Benton County officials suspend Disposal Site Advisory Committee

Coffin Butte Landfill in operation as a garbage truck leaves the area.
Coffin Butte Landfill in operation as a garbage truck leaves the area.
Reid Myers

Oregon law mandates that any county that maintains a landfill must also maintain a disposal site advisory committee, but when Ken Eklund, chair of Benton County’s Disposal Site Advisory Committee called for a meeting, he was forced to cancel it as the county would not send anyone to log the hours.

The next day, the DSAC was put on suspension until January, according to the county.

Darren Nichols, community development director for Benton County, said the committee was suspended because it “created an unsafe workplace for the public, volunteers and staff; committee members have dangerously misled the public; and the committee has ineffectively wasted public resources.”

The committee assists the county by reviewing the closure, operation and monitoring of the Coffin Butte Landfill, providing a forum for citizens to voice comments, questions and concerns.

Eklund claimed the county had “placed the committee in an impossible situation, by denying it the ability to meet without justification or cause,” thereby preventing citizens from expressing their worries associated with the landfill.

This came after the committee attempted to draft the 2021 Community Concerns Annual Report and was prevented from doing so by the county, according to Ecklund.

Cory Grogan, public information officer for Benton County, stated in an email that since 2022, the DSAC has met four times alongside the Solid Waste Advisory Committee, six times in work sessions to focus on Benton Community Talks Trash and only once as the SWAC.

There is currently no information about the SWAC available on the Benton County website.

The annual report would have detailed environmental concerns associated with the Coffin Butte Landfill following a detailed investigation by the United States Environmental Protection Agency. 

In July of 2022, the EPA conducted an inspection of the Coffin Butte Landfill, finding 61 areas with an overabundance of methane gas. Daniel Heins, environmental scientist for the EPA, ran out of marking flags while conducting the survey.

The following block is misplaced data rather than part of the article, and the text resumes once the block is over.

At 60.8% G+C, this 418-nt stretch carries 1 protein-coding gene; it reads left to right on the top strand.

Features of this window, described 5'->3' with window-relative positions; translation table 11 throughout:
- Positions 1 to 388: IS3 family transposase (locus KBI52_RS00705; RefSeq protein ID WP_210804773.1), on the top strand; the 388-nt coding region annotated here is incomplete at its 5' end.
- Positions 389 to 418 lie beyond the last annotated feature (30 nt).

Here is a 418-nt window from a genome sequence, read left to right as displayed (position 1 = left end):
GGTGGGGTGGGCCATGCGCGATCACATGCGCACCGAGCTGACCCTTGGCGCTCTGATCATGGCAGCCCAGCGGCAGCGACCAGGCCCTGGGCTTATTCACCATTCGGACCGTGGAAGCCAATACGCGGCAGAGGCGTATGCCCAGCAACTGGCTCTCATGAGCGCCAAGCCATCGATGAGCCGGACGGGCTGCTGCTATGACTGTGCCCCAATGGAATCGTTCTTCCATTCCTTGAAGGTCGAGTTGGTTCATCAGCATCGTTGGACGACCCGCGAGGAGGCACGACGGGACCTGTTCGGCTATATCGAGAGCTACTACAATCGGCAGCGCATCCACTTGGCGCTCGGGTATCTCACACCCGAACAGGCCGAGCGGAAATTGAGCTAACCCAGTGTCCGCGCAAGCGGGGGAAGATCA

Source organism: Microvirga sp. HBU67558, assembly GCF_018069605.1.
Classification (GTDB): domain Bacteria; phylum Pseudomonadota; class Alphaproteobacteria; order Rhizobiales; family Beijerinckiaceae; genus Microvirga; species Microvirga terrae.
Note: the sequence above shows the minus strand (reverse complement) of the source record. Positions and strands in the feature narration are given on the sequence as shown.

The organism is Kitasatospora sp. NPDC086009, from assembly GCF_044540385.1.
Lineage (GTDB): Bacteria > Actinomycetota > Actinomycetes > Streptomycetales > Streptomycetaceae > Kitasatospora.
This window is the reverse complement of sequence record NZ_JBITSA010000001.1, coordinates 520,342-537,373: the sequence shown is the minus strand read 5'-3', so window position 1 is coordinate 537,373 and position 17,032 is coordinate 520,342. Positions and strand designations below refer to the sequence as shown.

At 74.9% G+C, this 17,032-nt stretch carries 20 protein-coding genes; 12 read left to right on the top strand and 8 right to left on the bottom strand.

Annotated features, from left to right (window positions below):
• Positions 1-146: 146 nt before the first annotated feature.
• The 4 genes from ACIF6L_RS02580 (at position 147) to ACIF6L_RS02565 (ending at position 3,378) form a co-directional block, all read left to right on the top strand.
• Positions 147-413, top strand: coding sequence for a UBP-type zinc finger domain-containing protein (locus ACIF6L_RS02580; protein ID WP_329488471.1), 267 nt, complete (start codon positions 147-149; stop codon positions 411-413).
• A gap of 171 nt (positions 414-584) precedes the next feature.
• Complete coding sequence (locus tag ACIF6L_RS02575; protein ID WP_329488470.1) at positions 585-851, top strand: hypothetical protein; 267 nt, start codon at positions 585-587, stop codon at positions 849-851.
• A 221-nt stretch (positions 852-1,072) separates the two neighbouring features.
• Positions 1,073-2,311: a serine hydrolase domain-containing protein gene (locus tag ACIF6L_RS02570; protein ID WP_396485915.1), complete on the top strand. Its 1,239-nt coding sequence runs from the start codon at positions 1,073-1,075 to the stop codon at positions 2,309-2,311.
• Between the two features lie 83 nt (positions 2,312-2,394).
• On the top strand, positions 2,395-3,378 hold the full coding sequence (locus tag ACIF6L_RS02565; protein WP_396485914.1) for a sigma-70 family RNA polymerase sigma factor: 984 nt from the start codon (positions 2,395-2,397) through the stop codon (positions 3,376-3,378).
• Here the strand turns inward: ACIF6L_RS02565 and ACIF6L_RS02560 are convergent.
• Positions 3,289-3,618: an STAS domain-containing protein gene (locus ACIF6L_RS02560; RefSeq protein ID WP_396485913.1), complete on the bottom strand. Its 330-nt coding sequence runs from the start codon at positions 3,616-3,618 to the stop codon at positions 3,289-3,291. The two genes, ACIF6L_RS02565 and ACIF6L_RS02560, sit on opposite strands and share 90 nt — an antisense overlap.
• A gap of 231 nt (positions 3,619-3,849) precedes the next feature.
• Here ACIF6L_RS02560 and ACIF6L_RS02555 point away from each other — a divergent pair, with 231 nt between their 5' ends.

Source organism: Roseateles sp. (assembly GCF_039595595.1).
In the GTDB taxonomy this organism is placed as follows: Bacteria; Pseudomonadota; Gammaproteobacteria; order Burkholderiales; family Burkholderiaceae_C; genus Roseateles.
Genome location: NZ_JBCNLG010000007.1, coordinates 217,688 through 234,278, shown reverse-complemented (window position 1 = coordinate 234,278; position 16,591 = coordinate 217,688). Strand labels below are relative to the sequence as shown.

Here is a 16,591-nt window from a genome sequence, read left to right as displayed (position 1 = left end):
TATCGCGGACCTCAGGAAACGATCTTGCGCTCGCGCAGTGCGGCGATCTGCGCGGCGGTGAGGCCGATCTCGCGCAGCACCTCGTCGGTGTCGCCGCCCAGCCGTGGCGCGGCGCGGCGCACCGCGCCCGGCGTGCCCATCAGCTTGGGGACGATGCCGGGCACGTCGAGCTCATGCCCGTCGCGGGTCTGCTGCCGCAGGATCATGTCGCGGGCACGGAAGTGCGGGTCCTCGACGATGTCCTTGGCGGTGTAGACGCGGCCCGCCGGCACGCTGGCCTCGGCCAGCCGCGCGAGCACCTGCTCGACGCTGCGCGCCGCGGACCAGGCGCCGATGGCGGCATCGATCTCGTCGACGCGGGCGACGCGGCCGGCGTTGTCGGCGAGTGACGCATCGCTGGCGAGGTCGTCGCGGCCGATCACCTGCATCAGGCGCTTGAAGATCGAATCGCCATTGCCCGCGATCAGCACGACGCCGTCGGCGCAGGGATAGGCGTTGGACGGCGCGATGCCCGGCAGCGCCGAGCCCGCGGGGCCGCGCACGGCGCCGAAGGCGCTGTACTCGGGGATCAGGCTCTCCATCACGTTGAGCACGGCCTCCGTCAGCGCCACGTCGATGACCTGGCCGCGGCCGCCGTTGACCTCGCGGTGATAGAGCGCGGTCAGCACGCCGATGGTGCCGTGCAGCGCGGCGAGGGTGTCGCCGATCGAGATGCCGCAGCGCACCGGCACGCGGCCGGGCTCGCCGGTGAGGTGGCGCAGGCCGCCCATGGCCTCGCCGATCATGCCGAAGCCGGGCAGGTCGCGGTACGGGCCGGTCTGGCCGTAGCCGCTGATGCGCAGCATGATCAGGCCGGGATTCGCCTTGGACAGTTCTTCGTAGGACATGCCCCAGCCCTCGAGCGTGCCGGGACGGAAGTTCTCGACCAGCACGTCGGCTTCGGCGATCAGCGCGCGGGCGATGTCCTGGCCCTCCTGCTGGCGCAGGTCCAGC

The landfill covers a total of 740 acres, with 178 acres permitted to be used as landfill space and 500 acres being used for wildlife and wetland habitat.

According to Eklund, a previous application to expand the landfill was met with “an outpouring of community expressions of concern,” with over 200 written comments and hours of oral comments.

Subjects of concern included questions of odor, trash and environmental impacts of the landfill.

These concerns were added to the 2021 Community Concerns Annual Report that was to be approved by the DSAC, but when the draft was presented by the county in July 2022, Eklund said that it did not accurately portray the concerns of community members, as it included too little information about the complaints.

Following these events, the DSAC agreed to draft a Community Concerns Annual Report of their own. 

Eklund also claimed that as 2022 came to an end, requests from the DSAC for time to finish the 2021 Annual Report were denied by the county without explanation, followed by the county’s cancellation of committee meetings scheduled throughout November and December of 2022.

Grogan shared that five committee members had left in the past two years due to feeling unsafe, unproductive and bullied due to the behavior of specific individuals on the committee, regarding the cancellations.

Grogan also shared an email sent to Nichols, in which an unnamed member of the DSAC stated that it was frustrating to hear confrontational words when talking about county procedures and employees, and suggested things may get better when the DSAC shifts members, many of whom are serving terms ending before January.

Eklund said the lack of progress made by the committee is the result of action taken by the county, and struggling to find meeting times impeded progress that the DSAC could be making towards other responsibilities.

Because the DSAC exists in accordance with Oregon law, it cannot be disbanded by Benton County, only put on a temporary suspension.

Members of all advisory boards for Benton County, including the DSAC, are appointed by the Board of Commissioners to fill vacancies, and all have set terms.

The suspension of the DSAC is due to last until January 2024, when four of the seven seats on the committee will be up for new membership, according to their website.

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